Approval of the postgraduate ethical and scientific research committees of Faculty of Medicine at Cairo University was obtained before starting the work.

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Statistical analysis

All statistical calculations were carried out using the statistical package for the social science program (SPSS Inc., Chicago, Illinois, USA), version 16 for Microsoft Windows. Data were statistically described in terms of median (minimum and maximum). For categorical data, the χ2-test was carried out, whereas for numerical data, the Mann–Whitney U-test was used and the Kruskal–Wallis test was used for the comparison of the mean rank of three or more independent variables. P values less than 0.05 were considered statistically significant. Multivariate analysis using the odds ratio (OR) with a 95% confidence interval (CI) to identify the risk factors for NI and mortality was used.

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Results

During the follow-up period from 1 January 2009 to 1 January 2010, a total number of 175 patients were admitted to PSCICU. The study population included 88 males (50.3%) and 87 females (49.7%). The median age of the study population was 12 months (ranging from 6 to 36). The two age groups were distributed as follows: 113 infants (64%) and 62 children (36%). The incidence rate of NI was 68% (119/175). Figure 1 shows the monthly incidence rate of NI registered during the year of 2009. The median age of NI patients was 9 months (ranging from 5 to 30). The NI patients were considerably younger than patients without NI (P<0.029). Types of NI included the following: laboratory-confirmed blood stream infection in 48 patients (40%), VAP identified in 42 NI patients (35%), surgical site wound infection in 21 patients (17.5%), and CAUTI in nine patients (7.5%) Table 1 shows the different types of device-associated NI.

Figure 1

Figure 1

Table 1

Table 1

In terms of the IC practices, Fig. 2 shows the distribution of CLABSI over April, May, and June 2009. In terms of urinary catheter IC observation during the 3 months, no patients had CAUTI in June, with a statistical significant difference among the 3 months, with a P value less than 0.000. In terms of hand washing in between patients by the attending nurses, the total compliance throughout the study period (April, May, and June 2009) was calculated as a median of 47% (33–70%). Table 2 shows the 3 months of IC observation.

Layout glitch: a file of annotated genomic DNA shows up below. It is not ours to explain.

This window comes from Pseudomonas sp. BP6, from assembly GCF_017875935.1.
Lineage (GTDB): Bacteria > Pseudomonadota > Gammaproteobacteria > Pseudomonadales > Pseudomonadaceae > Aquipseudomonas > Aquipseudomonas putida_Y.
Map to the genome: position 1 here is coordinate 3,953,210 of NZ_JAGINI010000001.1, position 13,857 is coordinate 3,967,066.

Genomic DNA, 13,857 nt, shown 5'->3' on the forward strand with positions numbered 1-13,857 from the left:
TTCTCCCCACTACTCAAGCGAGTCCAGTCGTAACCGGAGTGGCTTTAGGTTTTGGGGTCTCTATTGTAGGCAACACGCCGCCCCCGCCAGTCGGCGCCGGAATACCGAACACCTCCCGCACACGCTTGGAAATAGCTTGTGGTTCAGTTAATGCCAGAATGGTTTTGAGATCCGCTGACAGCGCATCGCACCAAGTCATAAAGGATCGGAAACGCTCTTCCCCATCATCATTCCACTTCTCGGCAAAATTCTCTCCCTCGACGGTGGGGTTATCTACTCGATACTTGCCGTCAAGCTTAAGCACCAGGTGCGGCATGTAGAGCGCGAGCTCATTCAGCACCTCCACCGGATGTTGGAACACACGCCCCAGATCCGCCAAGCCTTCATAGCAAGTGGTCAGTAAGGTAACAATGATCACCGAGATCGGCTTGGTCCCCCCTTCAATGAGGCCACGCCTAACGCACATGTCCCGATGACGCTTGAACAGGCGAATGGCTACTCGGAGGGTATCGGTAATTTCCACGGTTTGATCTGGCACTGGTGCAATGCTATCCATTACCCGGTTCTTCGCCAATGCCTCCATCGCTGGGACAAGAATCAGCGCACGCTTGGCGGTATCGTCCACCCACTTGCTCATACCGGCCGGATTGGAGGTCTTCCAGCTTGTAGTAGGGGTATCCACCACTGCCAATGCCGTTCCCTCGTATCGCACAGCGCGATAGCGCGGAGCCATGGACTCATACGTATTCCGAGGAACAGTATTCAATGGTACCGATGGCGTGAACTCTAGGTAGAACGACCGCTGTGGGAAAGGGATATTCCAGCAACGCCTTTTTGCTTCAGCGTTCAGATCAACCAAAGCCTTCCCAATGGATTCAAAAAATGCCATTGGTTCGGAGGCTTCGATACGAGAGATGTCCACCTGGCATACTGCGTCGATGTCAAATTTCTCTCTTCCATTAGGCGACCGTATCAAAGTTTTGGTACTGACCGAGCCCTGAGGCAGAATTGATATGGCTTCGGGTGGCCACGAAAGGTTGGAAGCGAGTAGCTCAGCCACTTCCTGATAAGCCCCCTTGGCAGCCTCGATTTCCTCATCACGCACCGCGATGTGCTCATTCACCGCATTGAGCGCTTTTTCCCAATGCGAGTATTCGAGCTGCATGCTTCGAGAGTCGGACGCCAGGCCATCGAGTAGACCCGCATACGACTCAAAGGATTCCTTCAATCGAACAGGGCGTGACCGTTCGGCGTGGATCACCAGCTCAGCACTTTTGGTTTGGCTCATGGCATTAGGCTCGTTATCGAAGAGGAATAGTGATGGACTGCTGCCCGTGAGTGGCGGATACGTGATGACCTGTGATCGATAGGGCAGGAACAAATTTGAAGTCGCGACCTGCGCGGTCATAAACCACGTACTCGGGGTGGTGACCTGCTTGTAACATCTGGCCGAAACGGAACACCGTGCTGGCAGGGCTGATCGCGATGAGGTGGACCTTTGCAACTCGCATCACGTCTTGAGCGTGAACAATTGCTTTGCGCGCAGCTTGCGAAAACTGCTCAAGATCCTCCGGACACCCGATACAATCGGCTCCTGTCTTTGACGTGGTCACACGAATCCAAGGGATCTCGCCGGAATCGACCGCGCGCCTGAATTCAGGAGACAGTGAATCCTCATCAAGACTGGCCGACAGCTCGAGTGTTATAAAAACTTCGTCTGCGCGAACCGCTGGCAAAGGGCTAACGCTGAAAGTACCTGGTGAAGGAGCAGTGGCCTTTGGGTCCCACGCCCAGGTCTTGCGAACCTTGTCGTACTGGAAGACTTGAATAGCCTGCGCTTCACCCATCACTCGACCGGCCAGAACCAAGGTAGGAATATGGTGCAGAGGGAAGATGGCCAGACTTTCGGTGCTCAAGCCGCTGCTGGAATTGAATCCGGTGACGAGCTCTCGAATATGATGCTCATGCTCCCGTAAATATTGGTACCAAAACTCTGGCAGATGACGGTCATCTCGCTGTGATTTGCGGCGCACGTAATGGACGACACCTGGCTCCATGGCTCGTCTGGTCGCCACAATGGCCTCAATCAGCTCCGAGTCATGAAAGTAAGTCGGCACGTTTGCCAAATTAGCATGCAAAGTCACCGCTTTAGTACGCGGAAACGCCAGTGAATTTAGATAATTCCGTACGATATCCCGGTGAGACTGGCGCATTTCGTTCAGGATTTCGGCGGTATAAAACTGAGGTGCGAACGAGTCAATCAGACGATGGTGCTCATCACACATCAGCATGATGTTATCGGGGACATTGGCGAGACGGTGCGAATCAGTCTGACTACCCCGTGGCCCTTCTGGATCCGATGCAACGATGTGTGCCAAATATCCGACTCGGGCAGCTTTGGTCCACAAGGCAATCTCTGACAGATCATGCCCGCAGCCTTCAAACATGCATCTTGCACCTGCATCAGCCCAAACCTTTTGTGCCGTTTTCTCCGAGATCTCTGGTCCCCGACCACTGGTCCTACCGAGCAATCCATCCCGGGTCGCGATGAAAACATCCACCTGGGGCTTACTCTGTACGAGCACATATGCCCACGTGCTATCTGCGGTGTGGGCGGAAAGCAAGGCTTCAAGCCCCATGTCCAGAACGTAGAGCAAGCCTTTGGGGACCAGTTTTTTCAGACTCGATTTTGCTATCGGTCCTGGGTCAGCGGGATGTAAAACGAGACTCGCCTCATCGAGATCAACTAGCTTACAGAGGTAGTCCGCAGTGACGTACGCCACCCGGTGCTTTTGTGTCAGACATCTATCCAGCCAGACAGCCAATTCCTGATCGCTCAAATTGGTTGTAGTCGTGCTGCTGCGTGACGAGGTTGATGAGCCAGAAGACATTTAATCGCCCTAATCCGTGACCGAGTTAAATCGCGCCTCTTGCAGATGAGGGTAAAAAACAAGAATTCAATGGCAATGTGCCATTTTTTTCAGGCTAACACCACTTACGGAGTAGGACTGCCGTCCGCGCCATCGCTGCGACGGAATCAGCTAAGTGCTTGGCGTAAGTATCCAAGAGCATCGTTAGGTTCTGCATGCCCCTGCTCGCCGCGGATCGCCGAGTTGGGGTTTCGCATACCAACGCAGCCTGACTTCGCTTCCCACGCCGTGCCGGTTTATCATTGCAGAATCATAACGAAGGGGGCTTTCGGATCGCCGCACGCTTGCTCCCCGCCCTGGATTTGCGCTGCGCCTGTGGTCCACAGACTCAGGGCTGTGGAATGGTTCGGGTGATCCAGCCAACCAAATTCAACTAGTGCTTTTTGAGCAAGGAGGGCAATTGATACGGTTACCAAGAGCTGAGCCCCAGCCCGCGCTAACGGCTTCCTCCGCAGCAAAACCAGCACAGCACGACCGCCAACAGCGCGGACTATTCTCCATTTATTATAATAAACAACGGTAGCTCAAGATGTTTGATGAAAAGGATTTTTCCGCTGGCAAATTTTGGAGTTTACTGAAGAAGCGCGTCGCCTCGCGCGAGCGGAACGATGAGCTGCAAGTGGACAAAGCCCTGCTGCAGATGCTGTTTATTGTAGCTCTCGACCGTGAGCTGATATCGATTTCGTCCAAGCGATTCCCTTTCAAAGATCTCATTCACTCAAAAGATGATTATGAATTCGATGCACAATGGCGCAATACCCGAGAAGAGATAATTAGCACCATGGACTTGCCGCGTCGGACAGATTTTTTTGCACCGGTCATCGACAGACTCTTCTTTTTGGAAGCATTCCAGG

Figure 2

Figure 2

Table 2

Table 2

The median duration of PSCICU of the NI patients was 10 days (7–13) vs. 5 days (4–7) (P<0.000) among non-NI patients. The mortality rate that was observed during the study period was 30.8% (54 patients) of the study population. NI patients had significant mortality (44/175) (25%, P<0.01). No statistically significant difference was observed in terms of sex and mortality (29 males vs. 25 females, P=0.5) and no statistically significant difference was observed in terms of mortality among the 3 months of IC observations (P=0.4). Patients who died were significantly younger (P<0.003), had a higher APACHI II score, with a median of 13 (3–20) (P<0.007), a higher complexity score for congenital cardiac lesions (P<0.002), longer cardiopulmonary bypass time and ischemic time (P<0.006 and P<0.002, respectively), longer duration of mechanical ventilation (P<0.000), longer duration of central venous line (P<0.000), use of TPN, and longer duration of PSCICU (P<0.02), Table 3 shows significant mortality patients data.

Table 3

Table 3

On carrying out multivariate analysis, age (OR 0.3, 95% CI 0.2–0.4), APACHE II score (OR 1.13, 95% CI 1–1.2), and prolonged mechanical ventilation (OR 2.8, 95% CI 1.1–7.2) were identified as the risk factors of mortality following congenital cardiac surgery Table 4 shows the OR for multivariate analysis of different risk factors for mortality.

Table 4

Table 4

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Discussion